What have algorithms got to do with human rights?

Foto: Alexander Johmann / CC BY-SA 2.0

More and more areas of our life are being influenced or even controlled by algorithms. There is often little transparency regarding how these algorithms work, what they do, or who creates them. The political researcher Ben Wagner finds this disconcerting.

iRights.Media: Mr Wagner, algorithms and human rights? What is the connection?

Ben Wagner: In our society, we are surrounded by objects which only work in conjunction with an internet connection and an automated process going on in the background. There are many examples which show that algorithms are deeply embedded in people’s lives, from decisions over loans from the bank to automated systems in public administration, or in road traffic. In terms of this their everyday ubiquity, we have to ask where algorithms might affect our basic rights, and whether an automated decision-making process can even meet the requirements of human rights.

What human rights could be affected?

An example is our right to free speech. Whether or not that is honoured in various cases depends upon algorithmic decisions. If an online platform like Facebook or Youtube removes content, currently a part of the process that decides whether or not it should be taken down is automated. But it is not clear what is going on in the automatic part of the process, or at which point a human gets involved and decides what will or will not be deleted. By implication this can lead to a situation whereby, when content is reported which violates someone’s rights, because, for example, it incites violence against them, one cannot be sure whether a human will deal with the complaint. This then is not just about freedom of speech, but also the processes which permit or obstruct the exercise of this right.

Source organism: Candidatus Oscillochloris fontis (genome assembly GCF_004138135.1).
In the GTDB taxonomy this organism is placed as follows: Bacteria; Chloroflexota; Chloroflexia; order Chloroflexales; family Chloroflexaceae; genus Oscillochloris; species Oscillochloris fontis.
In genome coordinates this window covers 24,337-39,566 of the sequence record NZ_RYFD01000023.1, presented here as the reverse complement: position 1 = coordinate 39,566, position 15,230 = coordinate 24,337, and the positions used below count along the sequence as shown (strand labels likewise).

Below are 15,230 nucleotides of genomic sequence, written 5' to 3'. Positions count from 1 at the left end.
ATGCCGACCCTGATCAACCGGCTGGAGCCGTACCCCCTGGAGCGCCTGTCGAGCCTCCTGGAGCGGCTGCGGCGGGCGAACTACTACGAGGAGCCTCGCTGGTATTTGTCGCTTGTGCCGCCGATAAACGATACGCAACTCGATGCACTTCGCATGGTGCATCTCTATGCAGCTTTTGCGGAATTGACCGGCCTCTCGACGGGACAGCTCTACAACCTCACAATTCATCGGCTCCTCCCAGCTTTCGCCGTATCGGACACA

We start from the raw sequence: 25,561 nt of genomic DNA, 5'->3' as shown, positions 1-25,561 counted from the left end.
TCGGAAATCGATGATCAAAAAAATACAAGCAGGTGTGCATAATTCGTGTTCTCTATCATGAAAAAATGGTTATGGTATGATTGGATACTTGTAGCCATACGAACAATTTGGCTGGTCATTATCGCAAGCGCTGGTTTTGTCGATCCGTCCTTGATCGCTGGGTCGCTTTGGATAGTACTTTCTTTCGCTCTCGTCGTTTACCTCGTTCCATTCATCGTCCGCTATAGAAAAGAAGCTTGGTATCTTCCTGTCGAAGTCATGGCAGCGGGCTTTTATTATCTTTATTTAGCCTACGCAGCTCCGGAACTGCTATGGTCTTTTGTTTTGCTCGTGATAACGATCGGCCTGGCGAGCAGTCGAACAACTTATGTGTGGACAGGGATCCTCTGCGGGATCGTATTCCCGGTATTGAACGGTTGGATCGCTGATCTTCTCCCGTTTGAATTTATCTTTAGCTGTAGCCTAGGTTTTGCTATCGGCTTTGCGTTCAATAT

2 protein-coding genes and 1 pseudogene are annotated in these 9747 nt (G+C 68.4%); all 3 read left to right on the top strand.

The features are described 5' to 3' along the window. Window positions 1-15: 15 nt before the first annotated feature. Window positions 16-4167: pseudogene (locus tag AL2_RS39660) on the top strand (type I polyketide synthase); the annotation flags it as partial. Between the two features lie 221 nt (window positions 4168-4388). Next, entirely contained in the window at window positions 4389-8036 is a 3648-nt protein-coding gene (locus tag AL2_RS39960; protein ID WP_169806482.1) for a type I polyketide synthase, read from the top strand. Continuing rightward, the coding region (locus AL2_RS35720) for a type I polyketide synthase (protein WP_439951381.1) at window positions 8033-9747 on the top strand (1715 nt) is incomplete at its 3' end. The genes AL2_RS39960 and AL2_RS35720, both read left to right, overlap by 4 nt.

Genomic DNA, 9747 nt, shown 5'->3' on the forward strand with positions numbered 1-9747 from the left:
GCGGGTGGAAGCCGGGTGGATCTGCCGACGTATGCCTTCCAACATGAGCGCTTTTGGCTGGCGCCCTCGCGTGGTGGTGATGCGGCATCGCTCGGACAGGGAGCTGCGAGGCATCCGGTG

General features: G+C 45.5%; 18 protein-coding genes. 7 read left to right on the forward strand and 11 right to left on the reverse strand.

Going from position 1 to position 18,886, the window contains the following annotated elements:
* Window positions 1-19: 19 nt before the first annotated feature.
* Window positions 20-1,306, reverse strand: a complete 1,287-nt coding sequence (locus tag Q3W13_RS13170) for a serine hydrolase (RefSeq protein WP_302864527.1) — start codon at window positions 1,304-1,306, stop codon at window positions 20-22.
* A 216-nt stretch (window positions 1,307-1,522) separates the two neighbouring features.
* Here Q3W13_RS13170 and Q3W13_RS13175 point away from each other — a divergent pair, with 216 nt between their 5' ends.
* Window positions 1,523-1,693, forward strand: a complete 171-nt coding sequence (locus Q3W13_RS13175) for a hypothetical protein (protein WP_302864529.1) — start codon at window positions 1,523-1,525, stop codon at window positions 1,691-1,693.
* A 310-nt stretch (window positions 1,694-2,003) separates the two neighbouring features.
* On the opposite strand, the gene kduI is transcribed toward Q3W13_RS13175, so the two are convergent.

Are there other examples?

Another area where there are big problems is our private sphere. If I upload some content to a server somewhere in the world, I would like to imagine that it doesn’t exist anywhere in particular—but actually it is just in somebody else’s computer. In the so-called Cloud, algorithms are used to analyze my data, to find out whether, for example, it contains content which violates copyright. The users of Cloud services are mostly simply not aware that their private data is being X-rayed like that. So that presents a problem for the right to privacy. And in cases of copyright infringements, sometimes content can be automatically deleted. That means the data is just taken away, and when the user asks what has happened, they will receive the brusque response: “The algorithm said that the data was illegal.”

The automated processing of private data is above all problematic when users are not aware of what is happening. They should be fully aware and have control over what is done with their data. We need a debate across society that can help define in which cases such processes create a massive problem for guaranteeing human rights.

And this debate is a first step towards solving the problems you describe?